More thoughts on the graded reader boycott

protest march

I really enjoyed reading all the replies to yesterday’s proposal. A few people thought that calling for a boycott was a bit harsh, but it was very interesting that so far not one person has offered a reason for publishers not to print word counts on graded readers.

My personal take is that some editors are not aware that word counts are a useful and, for some teachers and programs, essential tool.

I am going to proceed with the boycott. To assist in that effort and to help connect with publishers who are not yet aware of the issue, I am going to create a website listing various graded reader series in three categories:

  • A Greenlist of series that clearly print accurate running word counts on books
  • A Greylist of series that do not print word counts on books, but do make full and up-to-date word count information available on the Extensive Reading Foundation website
  • A Blacklist of series that do not print word counts on books, and also do not make word count information available on the ERF website

I hope this will become a useful resource for teachers and institutions when they are choosing materials for their classes and programs. The site will be maintained and updated if conditions change (ie a publisher starts printing word counts on books, or makes the information available on the ERF site).

Yeah, I don’t disagree. I have used Thom Robb’s moodle reader and it’s not only a good system of ER accounting, it’s highly motivational, as students like to collect book covers and push up that bar of words counted. I even had a student’s friend, NOT at my university asked to be included so she too could do this! The only bad point is all the students who read books in HS wheel those in and artificially push up their reading counts for that term.

I agree with you on what the publishers should do. We’ve told Helbling much the same. And the future will be with all leveling info clearly on the covers, head words, length, CEFR level, etc, and audio available for download on their websites . . . may the future come soon!

Hi Alastair
That sounds great -looking forward to seeing the next editions 🙂
We actually don’t use MReader -the students record their own word counts, which is why it’s important to have the word count actually written on/in each book -for books with no word counts, I have to physically write them into each copy (and our library currently has 5 sets of each reader, probably going up to 8 next year…). Not much fun for me!

I’ve been giving this some more thought. I also don’t understand why a running word count is something publishers wouldn’t provide at least for the asking. My guess is that some simply don’t have that information readily available, and the number of people asking is too small for them to actually assign someone to do it (so perhaps a green list/black list idea isn’t a bad one after all…).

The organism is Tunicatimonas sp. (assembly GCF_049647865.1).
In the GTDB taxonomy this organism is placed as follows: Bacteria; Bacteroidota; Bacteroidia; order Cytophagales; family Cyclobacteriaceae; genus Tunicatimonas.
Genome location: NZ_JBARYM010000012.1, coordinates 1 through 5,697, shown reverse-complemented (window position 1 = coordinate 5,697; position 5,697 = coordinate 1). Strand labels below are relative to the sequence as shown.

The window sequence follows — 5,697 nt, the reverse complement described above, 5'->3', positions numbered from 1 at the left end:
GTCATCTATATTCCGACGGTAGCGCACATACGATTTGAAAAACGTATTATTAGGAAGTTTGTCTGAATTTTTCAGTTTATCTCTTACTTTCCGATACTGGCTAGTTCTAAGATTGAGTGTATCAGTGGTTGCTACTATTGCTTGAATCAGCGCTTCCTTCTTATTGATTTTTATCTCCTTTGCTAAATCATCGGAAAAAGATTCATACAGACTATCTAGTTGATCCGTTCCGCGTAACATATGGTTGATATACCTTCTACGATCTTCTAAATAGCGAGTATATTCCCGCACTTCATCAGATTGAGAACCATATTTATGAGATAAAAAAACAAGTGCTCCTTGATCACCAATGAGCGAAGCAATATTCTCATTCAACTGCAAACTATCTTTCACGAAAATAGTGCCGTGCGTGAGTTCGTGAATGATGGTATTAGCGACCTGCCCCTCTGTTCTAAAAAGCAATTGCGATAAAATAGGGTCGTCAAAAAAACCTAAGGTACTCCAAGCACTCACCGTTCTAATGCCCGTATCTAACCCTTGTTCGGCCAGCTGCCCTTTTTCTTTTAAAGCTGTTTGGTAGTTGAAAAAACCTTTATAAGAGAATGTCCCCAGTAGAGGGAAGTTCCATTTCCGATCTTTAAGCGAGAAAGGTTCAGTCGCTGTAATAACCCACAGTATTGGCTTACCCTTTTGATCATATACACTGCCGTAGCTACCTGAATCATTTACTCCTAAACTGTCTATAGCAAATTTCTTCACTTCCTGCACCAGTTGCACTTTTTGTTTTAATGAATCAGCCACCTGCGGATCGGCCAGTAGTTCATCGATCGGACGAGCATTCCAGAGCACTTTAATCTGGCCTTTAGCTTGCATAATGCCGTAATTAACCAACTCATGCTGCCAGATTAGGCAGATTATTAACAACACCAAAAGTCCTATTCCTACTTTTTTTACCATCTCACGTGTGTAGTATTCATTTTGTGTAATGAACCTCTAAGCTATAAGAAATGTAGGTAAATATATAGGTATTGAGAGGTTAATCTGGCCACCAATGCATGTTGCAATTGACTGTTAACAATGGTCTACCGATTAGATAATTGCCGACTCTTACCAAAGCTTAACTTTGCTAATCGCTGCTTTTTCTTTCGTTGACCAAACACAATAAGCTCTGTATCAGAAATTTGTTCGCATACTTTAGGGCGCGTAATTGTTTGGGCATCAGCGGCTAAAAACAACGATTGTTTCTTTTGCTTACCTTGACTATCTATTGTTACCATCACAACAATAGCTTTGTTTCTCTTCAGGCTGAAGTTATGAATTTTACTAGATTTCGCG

I wonder if a good compromise solution might not be for publishers to simply prepare stickers that could be downloadable and ready to stick on their books by teachers like Ben who want them. In fact, perhaps if the ERF and other interested parties were willing to come together to agree on some general readability standards beyond just headword counts, then that information could be included on the stickers too.

**Plug alert!** I’ll be speaking on general readability standards at Pan SIG this weekend. 😉

I must say that I quite like the ‘stats box’ at the top of the back cover on the Page Turners series. Other series have similar schemes as well. I’m imagining something like that as a sticker, but with a few more items. Most importantly, this information could then be standardized across all publishers. Maybe even throw in color coding while we’re at it!

Marcos that is fantastic and I would be willing to put any publisher that provided such downloadable stickers into the greenlist 🙂

What a fantastic idea. I wonder if the ERF could promote this idea?

I have mixed results from using Moodle Reader as far as determining any sort of student motivation. They just do the work, it seems, to get their score. As for an alternative to a boycott, Ben, there is always the lists you propose to post, but for greater impact, has anyone suggested a write-in campaign to each publisher?

Hi Glenski
I think that’s a great idea. We can do it alongside the boycott 😉
I’ll put some sample letters/emails on the FB page.


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